Brushroll height setting

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Now I tried the brushroll height setting from 1 to 2. It sure made a difference. I vacuumed my whole carpet and I could physically feel the agitation and even see it like in this video.
Note that my cheap brushroll don't light up the green light.
I still need to try different head height settings to find the right one.
Oh man I enjoy this Kirby a lot :)





Post# 369900 , Reply# 28   4/3/2017 at 12:39 by broomvac (N/A)        

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I always adjust the brush rolls on my Kirby Heritage and Kirby Heritage II so the bristles extend exactly 1/16 inch beyond the sole plate. This is the specification the owners manuals for those machines give for bristle height.

Although none of the manuals for the G-series or later give any brush height specification, I follow the same spec given by the Heritage/Heritage II manuals : 1/16 inch. I just pick whichever setting is closest without actually being less than 1/16 inch. This has given me good results.

Get a stiff cardstock or cardboard piece and mark the desired bristle height the appropriate distance from the card's edge. Then place it across the rug plate and compare to the brush height. Do this with the nozzle on the machine and the belt engaged since the belt's tension can change the bristle height slightly (brush roll might flex a bit).

Extending the bristles too far can be counter productive, pushing the carpet too far away from the nozzle or, conceivably, bending the bristles too much. Unless you go severely overboard (setting 3 on a brand new brush roll, for example), I don't think extending the bristles further would permanently damage anything, but you may see a drop in performance or shortened belt life.

For a new 152505, I start off on setting 1. As stated in a post above, that is plenty!

For a new 152502, I think either 1 or 2 would be ok. 2 will obviously give more aggressive agitation, but still not as much as the 152505 will. You won't hurt anything using a new 152502 on setting 2 shouldn't hurt anything.


Just experiment and use your best judgement!

Good luck!


Post# 369902 , Reply# 29   4/3/2017 at 12:42 by ralph123 (Little Rock, AR)        

I'm debating whether it is fair to use the Shark to "determine" the winner in the end, given that the Shark was also being tested.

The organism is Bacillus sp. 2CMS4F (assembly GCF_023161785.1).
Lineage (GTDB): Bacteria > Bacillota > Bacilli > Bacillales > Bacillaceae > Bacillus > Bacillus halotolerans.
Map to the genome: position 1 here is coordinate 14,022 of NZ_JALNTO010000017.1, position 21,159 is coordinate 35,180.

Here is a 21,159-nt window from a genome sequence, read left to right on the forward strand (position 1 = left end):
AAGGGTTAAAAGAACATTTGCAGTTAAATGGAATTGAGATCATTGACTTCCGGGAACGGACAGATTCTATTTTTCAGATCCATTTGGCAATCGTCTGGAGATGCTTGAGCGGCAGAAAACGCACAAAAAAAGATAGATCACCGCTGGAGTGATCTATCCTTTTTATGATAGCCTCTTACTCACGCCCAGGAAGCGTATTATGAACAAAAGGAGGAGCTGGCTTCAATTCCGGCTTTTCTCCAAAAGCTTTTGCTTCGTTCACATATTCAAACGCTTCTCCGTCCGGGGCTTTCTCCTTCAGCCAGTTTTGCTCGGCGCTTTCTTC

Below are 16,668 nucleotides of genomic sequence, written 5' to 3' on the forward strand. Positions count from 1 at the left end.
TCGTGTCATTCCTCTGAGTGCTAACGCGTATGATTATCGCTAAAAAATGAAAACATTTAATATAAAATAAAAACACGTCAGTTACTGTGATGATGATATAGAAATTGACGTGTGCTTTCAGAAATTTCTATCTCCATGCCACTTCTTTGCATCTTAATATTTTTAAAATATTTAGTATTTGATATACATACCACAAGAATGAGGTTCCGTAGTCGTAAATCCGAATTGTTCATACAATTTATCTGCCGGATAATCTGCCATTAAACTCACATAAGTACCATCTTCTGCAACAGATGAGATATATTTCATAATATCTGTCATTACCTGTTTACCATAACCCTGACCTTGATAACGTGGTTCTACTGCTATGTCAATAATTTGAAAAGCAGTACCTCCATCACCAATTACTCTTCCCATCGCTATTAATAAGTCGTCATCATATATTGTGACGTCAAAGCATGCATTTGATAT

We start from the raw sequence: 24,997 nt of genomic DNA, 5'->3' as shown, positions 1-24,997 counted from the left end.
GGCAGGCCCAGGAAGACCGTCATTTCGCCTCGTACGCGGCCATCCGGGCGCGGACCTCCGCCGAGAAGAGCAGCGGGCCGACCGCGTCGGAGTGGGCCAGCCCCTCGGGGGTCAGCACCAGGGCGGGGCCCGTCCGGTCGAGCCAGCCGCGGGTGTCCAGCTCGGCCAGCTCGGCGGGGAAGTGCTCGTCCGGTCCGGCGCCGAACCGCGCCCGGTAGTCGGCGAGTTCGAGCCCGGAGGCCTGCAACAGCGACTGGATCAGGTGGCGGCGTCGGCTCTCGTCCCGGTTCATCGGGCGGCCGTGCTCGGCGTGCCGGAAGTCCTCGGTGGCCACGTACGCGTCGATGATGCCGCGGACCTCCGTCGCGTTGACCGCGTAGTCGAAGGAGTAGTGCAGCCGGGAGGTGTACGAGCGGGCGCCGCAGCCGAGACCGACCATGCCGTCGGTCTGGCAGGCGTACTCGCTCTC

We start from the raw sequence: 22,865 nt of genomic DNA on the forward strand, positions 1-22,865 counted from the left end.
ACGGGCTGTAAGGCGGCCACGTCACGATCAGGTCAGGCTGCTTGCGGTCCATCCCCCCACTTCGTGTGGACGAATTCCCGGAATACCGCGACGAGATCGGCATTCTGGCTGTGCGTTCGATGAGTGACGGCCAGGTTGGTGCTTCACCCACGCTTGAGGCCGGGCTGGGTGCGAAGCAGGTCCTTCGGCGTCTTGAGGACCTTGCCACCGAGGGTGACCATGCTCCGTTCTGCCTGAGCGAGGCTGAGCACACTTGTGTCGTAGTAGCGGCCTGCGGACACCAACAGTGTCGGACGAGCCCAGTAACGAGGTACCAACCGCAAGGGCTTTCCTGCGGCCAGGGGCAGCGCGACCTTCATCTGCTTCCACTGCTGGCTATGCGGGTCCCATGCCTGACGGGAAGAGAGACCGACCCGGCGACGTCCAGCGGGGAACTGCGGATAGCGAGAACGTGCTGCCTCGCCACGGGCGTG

Post# 369903 , Reply# 30   4/3/2017 at 13:05 by Mike811 (Finland)        

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I think that the Kirby dirt meter would be the best for testing what each vacuum left behind.

Post# 369905 , Reply# 31   4/3/2017 at 13:09 by Mike811 (Finland)        
broomvac

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I will definitely get the 152505 at some point. It would be nice to see how much better it works.

Post# 369911 , Reply# 32   4/3/2017 at 14:20 by Mike811 (Finland)        
Agitation

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So I couldn't help myself and I tested the agitation. Not the best carpet for that. Height adjustment can't be too low or it will cut the airflow down. I think it worked quite well.





Post# 369919 , Reply# 33   4/3/2017 at 17:48 by sptyks (Woburn, MA)        

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Great video Mike.

 

Just a note: I always set my brushroll to #2 or approx. 1/8 inch past the rugplate. This works best on my medium pile carpet.

 

Note #2: I own a Kirby Dirtmeter and I have found it to be a wonderful tool to help determine how much dirt is left behind by any vacuum cleaner. Here is a link to the same company you got your Baird meter from:

 

www.goodvac.com/Kirby_Dem...

 

When I got mine they threw in a pack of 50 black and 50 white test pads. You can also use coffee filters but they clog up faster than the actual test pads do.

 

This ebay site has a better deal on test pads:

 

http://www.ebay.com/itm/Kirby-Factory-Di...

 

 

 


Post# 369967 , Reply# 34   4/4/2017 at 07:17 by Mike811 (Finland)        

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Those dirt meters aren't too expensive at all. More reliable way to tell how much dirt there still is. My current way with the bagless vacuum isn't the best. Problem is that the dirt gets jammed in different places in the bin. Also static charge makes the dirt to get caught in the bin.